Start Licensing’s Ian Downes looks at how retailers are finding space to focus on opportunities such as Halloween.
As noted last week, retailers are definitely getting ready for Christmas and more space is being given over to Christmas products.
However, some retailers have still found space to focus on other selling opportunities such as Halloween. Over recent years licensing has featured more frequently in Halloween product ranges. This is in part explained by more retailers backing Halloween, a rise in its popularity generally, but also rights holders spending more time on being ‘Halloween ready’ particularly with ready to use style guides and design themes.
I noticed that Tesco was selling a range of Halloween apparel and costumes.
Interestingly as well as costumes there seems to be more of a market for more traditional apparel – for example I spotted a PAW Patrol pyjama suit which featured Halloween-themed PAW Patrol character art.
As noted in previous Lookouts, the licensing industry seems to be getting better at developing artwork assets that are to be used on very specific occasions. This requires a certain amount of investment and planning, but it seems to pay off. I can certainly see licensed properties playing more of a role in other retail occasions if brand owners are prepared to invest in specific design treatments.
That said there will always need to be a return on investment. But this commitment to bespoke design should appeal to retailers and make licensing more attractive to retail buyers. It dovetails well with the trend for retailers looking for unique or exclusive products or designs.
As noted, Christmas is definitely creeping into retail at the moment and licensing is certainly playing its part. Not unexpectedly in the greeting cards category Christmas ranges are being rolled out. I noticed in my local WH Smith that it had given a lot of space to Christmas cards.
Within this space I noticed a few good examples of licensed cards – one was a Peter Rabbit card for ‘Mummy’: this featured some really well chosen charming artwork coupled with a lovely caption ‘Little Christmas Wishes’, while another prominent licensed range was one that features Quentin Blake’s artwork. This stands out for its originality and is very distinctive. Again, the specific pieces of art are well chosen by the card publishers. In this case it was a Dad card, in fact a ‘Great Dad’ card.
Another traditional category for Christmas are chocolate advent calendars. This is a category that Marks & Spencer supports well. I was interested to see that one of its chosen brands this year was The Science Museum. This advent calendar includes 24 milk chocolates with Daily Planet facts. I guess part of the selection process for M&S in this case was the fact that The Science Museum adds some educational value to a treat category. It is also a good example of heritage brands working in a range of product categories, but trading on their educational credentials to compete with other brands.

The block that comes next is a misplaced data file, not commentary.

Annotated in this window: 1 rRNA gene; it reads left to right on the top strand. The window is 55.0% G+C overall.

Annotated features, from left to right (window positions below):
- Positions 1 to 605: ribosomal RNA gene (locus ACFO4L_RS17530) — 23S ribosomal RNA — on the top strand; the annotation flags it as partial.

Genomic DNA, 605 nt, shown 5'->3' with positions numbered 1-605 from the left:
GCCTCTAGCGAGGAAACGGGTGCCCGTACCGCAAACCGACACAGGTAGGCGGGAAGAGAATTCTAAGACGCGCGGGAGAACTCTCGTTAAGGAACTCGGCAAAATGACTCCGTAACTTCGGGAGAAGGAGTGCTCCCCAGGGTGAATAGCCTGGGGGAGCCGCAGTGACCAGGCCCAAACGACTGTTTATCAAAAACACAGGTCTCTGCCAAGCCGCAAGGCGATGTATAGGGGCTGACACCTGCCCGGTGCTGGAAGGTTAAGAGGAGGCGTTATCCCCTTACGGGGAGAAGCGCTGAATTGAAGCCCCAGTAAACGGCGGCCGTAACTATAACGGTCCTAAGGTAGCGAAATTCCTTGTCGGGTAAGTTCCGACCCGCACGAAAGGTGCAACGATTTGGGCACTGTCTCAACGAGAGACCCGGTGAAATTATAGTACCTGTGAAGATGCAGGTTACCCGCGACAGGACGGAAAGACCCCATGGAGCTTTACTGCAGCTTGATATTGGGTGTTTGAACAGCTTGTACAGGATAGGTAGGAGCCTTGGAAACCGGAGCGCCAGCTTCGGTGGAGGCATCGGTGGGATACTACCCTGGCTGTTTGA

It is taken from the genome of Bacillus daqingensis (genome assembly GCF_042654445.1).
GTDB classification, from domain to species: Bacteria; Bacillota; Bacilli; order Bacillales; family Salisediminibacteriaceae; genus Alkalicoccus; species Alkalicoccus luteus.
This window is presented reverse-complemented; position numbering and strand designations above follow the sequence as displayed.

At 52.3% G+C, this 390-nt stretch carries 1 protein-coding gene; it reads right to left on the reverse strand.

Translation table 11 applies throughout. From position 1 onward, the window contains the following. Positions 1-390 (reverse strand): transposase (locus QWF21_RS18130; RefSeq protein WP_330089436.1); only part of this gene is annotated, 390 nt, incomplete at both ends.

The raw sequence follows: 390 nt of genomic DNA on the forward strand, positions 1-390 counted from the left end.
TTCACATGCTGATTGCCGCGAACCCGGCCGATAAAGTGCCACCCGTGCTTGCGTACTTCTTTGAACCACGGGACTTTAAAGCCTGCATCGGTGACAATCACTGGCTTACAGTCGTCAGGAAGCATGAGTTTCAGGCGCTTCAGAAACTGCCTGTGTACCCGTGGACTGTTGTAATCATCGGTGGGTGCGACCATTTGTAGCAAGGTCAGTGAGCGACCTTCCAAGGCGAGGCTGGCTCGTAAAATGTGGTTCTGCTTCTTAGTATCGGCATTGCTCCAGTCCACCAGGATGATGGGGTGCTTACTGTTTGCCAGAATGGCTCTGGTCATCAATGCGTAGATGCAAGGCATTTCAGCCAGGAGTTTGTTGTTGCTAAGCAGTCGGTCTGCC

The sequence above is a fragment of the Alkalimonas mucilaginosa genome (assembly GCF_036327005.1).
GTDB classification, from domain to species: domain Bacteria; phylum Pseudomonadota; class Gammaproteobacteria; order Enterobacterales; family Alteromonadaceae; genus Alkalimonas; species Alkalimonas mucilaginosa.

M&S also had a Where’s Wally? Advent Calendar which is a brand that I think it has run with in this category for a number of years, suggesting it works well. This is a good reminder that to succeed in categories like this that the investment in design is not just for one season – a product like an advent calendar will need a new piece of artwork every year. In the case of a property like Where’s Wally? that relies on illustration, this can be quite a challenge but, of course, an ongoing listing in a retailer like M&S is a good reward for efforts in this direction.
Another major retailing opportunity looming on the horizon is the FIFA World Cup. I noticed that Panini has launched the official sticker collection for the World Cup which takes place in Qatar. The World Cup is normally a summer event but because of the location this time round it has become a winter event.
Panini has made the collection very visible in retailers like Tesco and it is positioned in the news section, as well as near till points. It should get noticed and I am sure the interest in the collection will increase as the World Cup gets nearer. It will be interesting to see how other licensed ranges for the World Cup are positioned in-store during a very competitive retail period – World Cup merchandise will be competing with Christmas products for space.
Of course, ecommerce helps with this, but it is also good to remember how companies like Bradford Exchange are expert in direct marketing and how they have been finding audiences for licensed products so successfully over the years. It has built up a great knowledge of consumers and their buying interests. This data is invaluable when planning out marketing campaigns.
I was reminded of this earlier in the week when I spotted a full page advertisement for a Spirit of Concorde Chronograph watch in the Metro newspaper. I work with Bradford Exchange on this brand and it has been very enlightening to see how it has identified opportunities to sell licensed products using its consumer knowledge, product know how and also its ability to work with media owners to take advantage of short-term opportunities. We have a lot of ads that are pre-approved and ready to go so Bradford Exchange can take advantage of short-term media opportunities without worrying about getting copy approved. I think this is a good example of being more market ready and aware of the realities of a challenging market. It will be interesting to see what response the advertisement gets. We will certainly be able to find out and it will help shape future plans.
Rather like developing Christmas and Halloween artwork, this is another example of licensing taking a more bespoke and targeted approach to the business of licensing.
Ian Downes runs Start Licensing, an independent brand licensing agency. His Twitter handle is @startlicensing – he would welcome your suggestions for what to look out for.